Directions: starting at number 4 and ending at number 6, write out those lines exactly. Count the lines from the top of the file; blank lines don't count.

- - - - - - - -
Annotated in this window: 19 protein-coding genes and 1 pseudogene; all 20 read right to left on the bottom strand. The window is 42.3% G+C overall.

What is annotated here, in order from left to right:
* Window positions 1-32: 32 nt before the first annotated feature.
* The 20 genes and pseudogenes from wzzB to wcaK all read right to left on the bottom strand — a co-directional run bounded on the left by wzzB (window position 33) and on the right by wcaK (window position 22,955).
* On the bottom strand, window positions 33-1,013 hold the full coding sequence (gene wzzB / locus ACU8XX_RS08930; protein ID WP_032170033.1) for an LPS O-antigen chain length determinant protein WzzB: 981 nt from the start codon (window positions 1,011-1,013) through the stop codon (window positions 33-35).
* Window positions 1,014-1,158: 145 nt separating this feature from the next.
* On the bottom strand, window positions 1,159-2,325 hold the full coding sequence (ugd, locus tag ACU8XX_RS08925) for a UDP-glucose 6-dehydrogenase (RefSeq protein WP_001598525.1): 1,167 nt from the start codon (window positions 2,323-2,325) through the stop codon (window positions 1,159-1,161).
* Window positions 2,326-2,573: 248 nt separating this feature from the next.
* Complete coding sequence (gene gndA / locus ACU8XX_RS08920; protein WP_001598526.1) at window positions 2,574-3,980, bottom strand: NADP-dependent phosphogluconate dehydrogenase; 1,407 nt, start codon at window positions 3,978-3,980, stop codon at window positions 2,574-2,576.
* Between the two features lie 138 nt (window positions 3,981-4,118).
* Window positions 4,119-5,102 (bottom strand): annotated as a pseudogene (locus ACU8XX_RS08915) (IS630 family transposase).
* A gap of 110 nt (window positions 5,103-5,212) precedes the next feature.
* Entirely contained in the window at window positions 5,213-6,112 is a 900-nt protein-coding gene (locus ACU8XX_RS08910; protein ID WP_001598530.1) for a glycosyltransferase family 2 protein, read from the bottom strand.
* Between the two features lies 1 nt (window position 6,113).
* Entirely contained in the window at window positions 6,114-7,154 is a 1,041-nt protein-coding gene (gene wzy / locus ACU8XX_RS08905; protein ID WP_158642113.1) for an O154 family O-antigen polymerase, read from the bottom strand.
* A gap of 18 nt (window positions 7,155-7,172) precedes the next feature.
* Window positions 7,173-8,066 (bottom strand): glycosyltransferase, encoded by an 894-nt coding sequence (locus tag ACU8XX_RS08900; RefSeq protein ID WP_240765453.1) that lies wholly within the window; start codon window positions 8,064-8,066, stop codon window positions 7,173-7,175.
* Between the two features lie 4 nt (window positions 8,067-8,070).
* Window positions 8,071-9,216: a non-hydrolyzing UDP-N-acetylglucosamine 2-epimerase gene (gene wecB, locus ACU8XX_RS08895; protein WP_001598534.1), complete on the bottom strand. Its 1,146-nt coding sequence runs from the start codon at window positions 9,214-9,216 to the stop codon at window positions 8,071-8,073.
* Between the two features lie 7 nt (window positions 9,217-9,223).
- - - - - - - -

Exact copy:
* The 20 genes and pseudogenes from wzzB to wcaK all read right to left on the bottom strand — a co-directional run bounded on the left by wzzB (window position 33) and on the right by wcaK (window position 22,955).
* On the bottom strand, window positions 33-1,013 hold the full coding sequence (gene wzzB / locus ACU8XX_RS08930; protein ID WP_032170033.1) for an LPS O-antigen chain length determinant protein WzzB: 981 nt from the start codon (window positions 1,011-1,013) through the stop codon (window positions 33-35).
* Window positions 1,014-1,158: 145 nt separating this feature from the next.